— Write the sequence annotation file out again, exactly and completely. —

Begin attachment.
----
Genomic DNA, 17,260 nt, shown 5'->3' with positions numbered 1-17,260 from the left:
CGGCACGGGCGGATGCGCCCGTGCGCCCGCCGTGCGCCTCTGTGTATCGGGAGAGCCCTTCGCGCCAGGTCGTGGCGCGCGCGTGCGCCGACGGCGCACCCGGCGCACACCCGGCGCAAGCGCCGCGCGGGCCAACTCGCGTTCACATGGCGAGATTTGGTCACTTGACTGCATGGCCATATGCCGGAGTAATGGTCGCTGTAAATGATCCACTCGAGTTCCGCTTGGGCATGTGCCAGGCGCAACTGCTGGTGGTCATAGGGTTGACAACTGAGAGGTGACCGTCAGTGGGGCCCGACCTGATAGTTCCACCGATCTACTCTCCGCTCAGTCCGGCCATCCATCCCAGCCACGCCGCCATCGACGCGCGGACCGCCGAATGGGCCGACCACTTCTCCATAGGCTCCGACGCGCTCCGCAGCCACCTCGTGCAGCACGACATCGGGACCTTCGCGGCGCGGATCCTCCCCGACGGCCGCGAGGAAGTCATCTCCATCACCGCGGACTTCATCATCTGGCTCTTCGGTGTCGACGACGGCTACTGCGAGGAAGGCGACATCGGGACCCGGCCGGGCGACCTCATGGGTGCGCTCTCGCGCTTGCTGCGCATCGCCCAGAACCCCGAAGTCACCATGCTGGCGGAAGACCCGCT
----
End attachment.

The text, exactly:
Genomic DNA, 17,260 nt, shown 5'->3' with positions numbered 1-17,260 from the left:
CGGCACGGGCGGATGCGCCCGTGCGCCCGCCGTGCGCCTCTGTGTATCGGGAGAGCCCTTCGCGCCAGGTCGTGGCGCGCGCGTGCGCCGACGGCGCACCCGGCGCACACCCGGCGCAAGCGCCGCGCGGGCCAACTCGCGTTCACATGGCGAGATTTGGTCACTTGACTGCATGGCCATATGCCGGAGTAATGGTCGCTGTAAATGATCCACTCGAGTTCCGCTTGGGCATGTGCCAGGCGCAACTGCTGGTGGTCATAGGGTTGACAACTGAGAGGTGACCGTCAGTGGGGCCCGACCTGATAGTTCCACCGATCTACTCTCCGCTCAGTCCGGCCATCCATCCCAGCCACGCCGCCATCGACGCGCGGACCGCCGAATGGGCCGACCACTTCTCCATAGGCTCCGACGCGCTCCGCAGCCACCTCGTGCAGCACGACATCGGGACCTTCGCGGCGCGGATCCTCCCCGACGGCCGCGAGGAAGTCATCTCCATCACCGCGGACTTCATCATCTGGCTCTTCGGTGTCGACGACGGCTACTGCGAGGAAGGCGACATCGGGACCCGGCCGGGCGACCTCATGGGTGCGCTCTCGCGCTTGCTGCGCATCGCCCAGAACCCCGAAGTCACCATGCTGGCGGAAGACCCGCT